Be consistent off the track as well as on it sounds like solid advice, at least the on-track part does but off it? Well as Eddie Garrison points out in his article that I link to in today’s The Business of Being a Race Driver column, it is vital for businesses to be consistent in their messaging, tone, and presence if they want to grow their brand. And as I have said (consistently!), you and your racing are a business.
In addition to advice on branding, social media marketing and more, I have a video that discusses athlete investment in sport, a pair of tutorials on branding in motorsport 101 and how motorsport sponsorship works, and why some race teams gamble on not getting motorsport insurance.
All this and more in this week’s The Business of Being a Race Driver.
The Business of Racing
From the Driver’s Point of View
Social Media Strategist Eddie Garrison explains why consistent content is so Important to grow your brand awareness. “Social media has become a crucial part of modern marketing, with millions of businesses vying for the attention of potential customers online. In order to effectively use social media as a marketing tool, it is vital for businesses to be consistent in their messaging, tone, and presence. In this blog post, we will delve into why consistency is key for businesses looking to grow their brand awareness and attract more customers through social media.”
Yesterday in my column Unlocking Your Performance Potential in a Race Car, Parker Thompson was one of the drivers I featured in my Driver Spotlights section. Besides being a consistently fast driver, Parker is brilliant at networking and working hard with minimal financial resources. He is clear proof that hard work will get you where you want to go in your motorsport career if you want it enough.
One of the things he explained to me in numerous meetings over the years is how important small sponsors are to a racer’s budget. He has never had many large sponsors so he has relied on his smaller sponsors to cover as many expenses as he can. And the key? That these sponsors are treated the same as you would any large sponsor. They deserve it.
Megan Meyer asks the question, does your social media matter to sponsors? “The short answer: Sponsors are all about return on investment (ROI), but they also care about content that can live forever. If you can provide both, then you’ve got a lifetime partnership!” Read the article to get all the details.
The video above is the second module of the Mishcon Sports Law Academy 2022/23. While it may be legally oriented, the topic of athlete investment in sport is important to understand.
The traditional sponsorship relationship between athletes and brands continues to evolve. With a growing number of athletes investing during and after their sporting career, many are seeking alternative investment structures and models to leverage their profile.
In this hybrid session, we explore the challenges and considerations around athlete investments in sport. In particular, we will discuss and explore (i) the different investment models and structures that can be used, (ii) the key considerations from both the brand and athletes’ perspective and (iii) the types of investments that our speakers have been involved in.Module 2: Athlete Investment in Sport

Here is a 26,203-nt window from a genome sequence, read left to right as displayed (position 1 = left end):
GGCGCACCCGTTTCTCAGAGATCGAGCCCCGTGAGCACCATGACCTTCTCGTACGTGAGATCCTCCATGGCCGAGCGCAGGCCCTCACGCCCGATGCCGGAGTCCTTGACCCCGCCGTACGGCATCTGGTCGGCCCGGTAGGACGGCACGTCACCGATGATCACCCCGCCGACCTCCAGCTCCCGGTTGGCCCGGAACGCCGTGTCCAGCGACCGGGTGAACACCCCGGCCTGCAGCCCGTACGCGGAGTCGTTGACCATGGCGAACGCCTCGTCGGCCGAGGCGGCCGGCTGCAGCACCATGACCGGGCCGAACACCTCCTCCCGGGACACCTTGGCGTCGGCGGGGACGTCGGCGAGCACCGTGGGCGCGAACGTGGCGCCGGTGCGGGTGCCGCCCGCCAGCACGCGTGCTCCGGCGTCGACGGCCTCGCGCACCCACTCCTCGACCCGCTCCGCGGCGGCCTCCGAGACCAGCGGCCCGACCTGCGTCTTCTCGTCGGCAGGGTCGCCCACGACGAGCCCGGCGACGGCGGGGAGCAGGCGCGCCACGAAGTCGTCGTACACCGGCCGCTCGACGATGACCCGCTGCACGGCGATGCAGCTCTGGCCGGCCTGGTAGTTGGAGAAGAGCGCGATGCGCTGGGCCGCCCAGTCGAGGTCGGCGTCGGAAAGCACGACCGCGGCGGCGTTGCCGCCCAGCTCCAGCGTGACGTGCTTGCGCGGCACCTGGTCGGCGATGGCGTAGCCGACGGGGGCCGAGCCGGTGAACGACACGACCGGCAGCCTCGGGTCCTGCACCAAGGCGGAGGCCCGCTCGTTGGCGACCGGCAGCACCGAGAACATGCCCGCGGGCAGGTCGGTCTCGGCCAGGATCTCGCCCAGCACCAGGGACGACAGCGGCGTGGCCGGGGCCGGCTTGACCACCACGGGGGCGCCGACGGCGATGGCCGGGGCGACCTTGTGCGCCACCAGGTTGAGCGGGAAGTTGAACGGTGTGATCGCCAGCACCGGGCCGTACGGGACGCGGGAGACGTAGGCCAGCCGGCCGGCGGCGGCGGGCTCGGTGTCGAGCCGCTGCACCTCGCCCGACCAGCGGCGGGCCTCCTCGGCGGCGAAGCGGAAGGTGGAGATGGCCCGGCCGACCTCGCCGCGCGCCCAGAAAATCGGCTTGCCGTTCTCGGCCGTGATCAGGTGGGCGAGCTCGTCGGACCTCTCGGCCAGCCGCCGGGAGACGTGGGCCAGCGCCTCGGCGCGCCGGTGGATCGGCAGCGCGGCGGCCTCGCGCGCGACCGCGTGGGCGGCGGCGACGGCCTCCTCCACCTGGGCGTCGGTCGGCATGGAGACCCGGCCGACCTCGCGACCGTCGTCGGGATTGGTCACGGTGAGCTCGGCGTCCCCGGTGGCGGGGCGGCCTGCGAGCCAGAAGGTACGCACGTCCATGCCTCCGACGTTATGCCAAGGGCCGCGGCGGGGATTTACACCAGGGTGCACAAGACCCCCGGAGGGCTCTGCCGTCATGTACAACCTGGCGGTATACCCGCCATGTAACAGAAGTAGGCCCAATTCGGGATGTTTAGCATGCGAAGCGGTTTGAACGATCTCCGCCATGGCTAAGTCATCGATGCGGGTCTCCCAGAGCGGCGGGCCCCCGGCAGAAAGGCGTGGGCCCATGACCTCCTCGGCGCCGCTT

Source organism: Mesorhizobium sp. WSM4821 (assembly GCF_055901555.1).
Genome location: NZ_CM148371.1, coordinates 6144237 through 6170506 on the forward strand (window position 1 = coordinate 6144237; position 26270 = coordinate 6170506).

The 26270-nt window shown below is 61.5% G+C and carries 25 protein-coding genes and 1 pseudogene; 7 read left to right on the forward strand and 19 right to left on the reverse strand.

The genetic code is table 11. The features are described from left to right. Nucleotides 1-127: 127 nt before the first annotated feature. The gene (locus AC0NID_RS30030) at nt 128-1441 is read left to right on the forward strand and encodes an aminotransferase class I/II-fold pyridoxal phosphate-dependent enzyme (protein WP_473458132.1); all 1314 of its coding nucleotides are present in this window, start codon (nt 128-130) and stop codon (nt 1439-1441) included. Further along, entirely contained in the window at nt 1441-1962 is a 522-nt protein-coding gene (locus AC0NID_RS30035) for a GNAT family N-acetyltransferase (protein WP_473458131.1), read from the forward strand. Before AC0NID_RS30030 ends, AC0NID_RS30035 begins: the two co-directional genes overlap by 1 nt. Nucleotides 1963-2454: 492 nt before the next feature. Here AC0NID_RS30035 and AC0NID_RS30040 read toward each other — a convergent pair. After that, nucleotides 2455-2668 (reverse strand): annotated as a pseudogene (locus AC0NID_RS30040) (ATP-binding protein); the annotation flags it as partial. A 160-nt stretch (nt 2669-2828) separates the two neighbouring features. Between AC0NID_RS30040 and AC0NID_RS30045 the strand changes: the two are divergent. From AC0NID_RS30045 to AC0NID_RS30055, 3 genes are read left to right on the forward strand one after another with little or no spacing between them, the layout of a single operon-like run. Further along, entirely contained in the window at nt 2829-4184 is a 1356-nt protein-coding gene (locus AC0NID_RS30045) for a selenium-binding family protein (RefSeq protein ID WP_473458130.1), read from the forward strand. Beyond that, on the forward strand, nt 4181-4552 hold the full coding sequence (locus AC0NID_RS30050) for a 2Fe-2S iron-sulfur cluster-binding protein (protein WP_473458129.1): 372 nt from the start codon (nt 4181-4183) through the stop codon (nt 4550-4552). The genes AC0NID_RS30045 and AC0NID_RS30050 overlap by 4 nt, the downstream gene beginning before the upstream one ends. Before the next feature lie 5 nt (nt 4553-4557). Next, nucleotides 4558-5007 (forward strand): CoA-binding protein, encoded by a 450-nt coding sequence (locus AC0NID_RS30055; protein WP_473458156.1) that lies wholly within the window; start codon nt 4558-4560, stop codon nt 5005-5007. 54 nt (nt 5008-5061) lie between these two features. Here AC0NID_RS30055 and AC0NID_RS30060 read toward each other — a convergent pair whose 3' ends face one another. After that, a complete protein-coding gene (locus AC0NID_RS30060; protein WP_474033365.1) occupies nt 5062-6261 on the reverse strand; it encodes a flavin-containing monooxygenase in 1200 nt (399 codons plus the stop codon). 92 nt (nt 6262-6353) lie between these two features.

From the Sponsors Point of View
Sports marketing company Sport Dimensions looks at the 3 risks to managing your sponsorship solo. Now granted this is what they do so it may appear to be self-serving but it is still food for thought. “Properties have come a long way in their sponsorship support and servicing as the relationships evolve into more technical partnerships. They understand that come renewal time, they must deliver the value the sponsor needs to continue the relationship. Our agency has noticed there can still be a gap in these relationships, and here are some things to consider when your brand decides not to consult expertise beforehand.”
General Motorsport Marketing Advice & Resources
Your brand in motorsports is way more than just aesthetics. A well executed brand is both a tool to be leveraged to your advantage, and one less set of variables in the system. This is branding in motorsports 101 and Grand Prix Studio has out together the video above and this article that dives deeper into the topic.
Drive Sports Marketing explains how motorsport sponsorship works. “If you compare sports sponsorship in different sports, you will find some common ground with concepts, frameworks and ideas that would work for all of them, but that’s just the basics. Every sport offers sponsoring companies a different list of benefits and assets to deploy and the way you utilise the same asset can vary a lot from football to tennis and Formula 1.”
The Costs of Racing
No Money Motorsports has prepared a Budget Racer’s Fire System Shopping Guide – How to minimize expensive maintenance and avoid being surprised at Tech Inspection this year. “Fire Systems are a hot topic. Show me an article about fire systems and I’ll show you several paragraphs talking about their importance. We can preach and debate endlessly about the need for fire systems: Their importance, how often they get used, how much they help, etc. While every other fire-system adjacent article speaks to that, I am writing this to help the Budget Racer navigate the rulebook. To get a bit safer and get compliant, without destroying their race effort’s budget.”
Autosport has a really interesting article on why some DTM teams take out crash insurance but others gamble and don’t. “However, all teams do not play it as safe as Schubert as the insurance premiums are particularly high in a series like DTM, where crashes are common.”
I wrote a column that goes into a bit more depth on motorsport insurance called 8 Things about Motorsport Insurance That You Should Know which you should also check out.